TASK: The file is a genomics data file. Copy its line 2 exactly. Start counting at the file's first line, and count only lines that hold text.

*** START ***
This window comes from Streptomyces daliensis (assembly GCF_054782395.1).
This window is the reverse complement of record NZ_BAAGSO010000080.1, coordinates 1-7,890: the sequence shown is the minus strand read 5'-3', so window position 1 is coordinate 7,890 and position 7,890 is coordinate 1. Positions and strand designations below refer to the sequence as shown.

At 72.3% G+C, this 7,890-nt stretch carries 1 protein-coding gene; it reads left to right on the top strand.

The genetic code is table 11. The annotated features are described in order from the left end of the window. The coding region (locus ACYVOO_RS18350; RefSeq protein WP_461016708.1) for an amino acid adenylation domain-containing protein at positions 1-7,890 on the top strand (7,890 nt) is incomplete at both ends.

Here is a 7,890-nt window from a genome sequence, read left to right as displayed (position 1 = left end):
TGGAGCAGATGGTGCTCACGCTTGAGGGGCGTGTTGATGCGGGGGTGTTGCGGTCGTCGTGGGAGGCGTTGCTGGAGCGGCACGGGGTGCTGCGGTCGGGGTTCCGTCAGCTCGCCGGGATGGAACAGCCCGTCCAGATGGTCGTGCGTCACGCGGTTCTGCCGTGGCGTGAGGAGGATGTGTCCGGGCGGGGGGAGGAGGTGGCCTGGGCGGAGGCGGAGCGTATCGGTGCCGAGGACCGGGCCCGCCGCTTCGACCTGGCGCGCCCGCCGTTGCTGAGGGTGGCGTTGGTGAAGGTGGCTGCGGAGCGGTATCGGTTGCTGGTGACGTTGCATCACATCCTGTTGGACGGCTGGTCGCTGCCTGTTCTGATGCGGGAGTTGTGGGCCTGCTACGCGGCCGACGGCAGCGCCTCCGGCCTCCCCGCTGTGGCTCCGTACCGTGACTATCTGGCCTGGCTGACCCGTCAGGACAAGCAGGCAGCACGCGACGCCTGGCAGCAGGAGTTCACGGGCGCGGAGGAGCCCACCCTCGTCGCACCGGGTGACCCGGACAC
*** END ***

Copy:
This window is the reverse complement of record NZ_BAAGSO010000080.1, coordinates 1-7,890: the sequence shown is the minus strand read 5'-3', so window position 1 is coordinate 7,890 and position 7,890 is coordinate 1. Positions and strand designations below refer to the sequence as shown.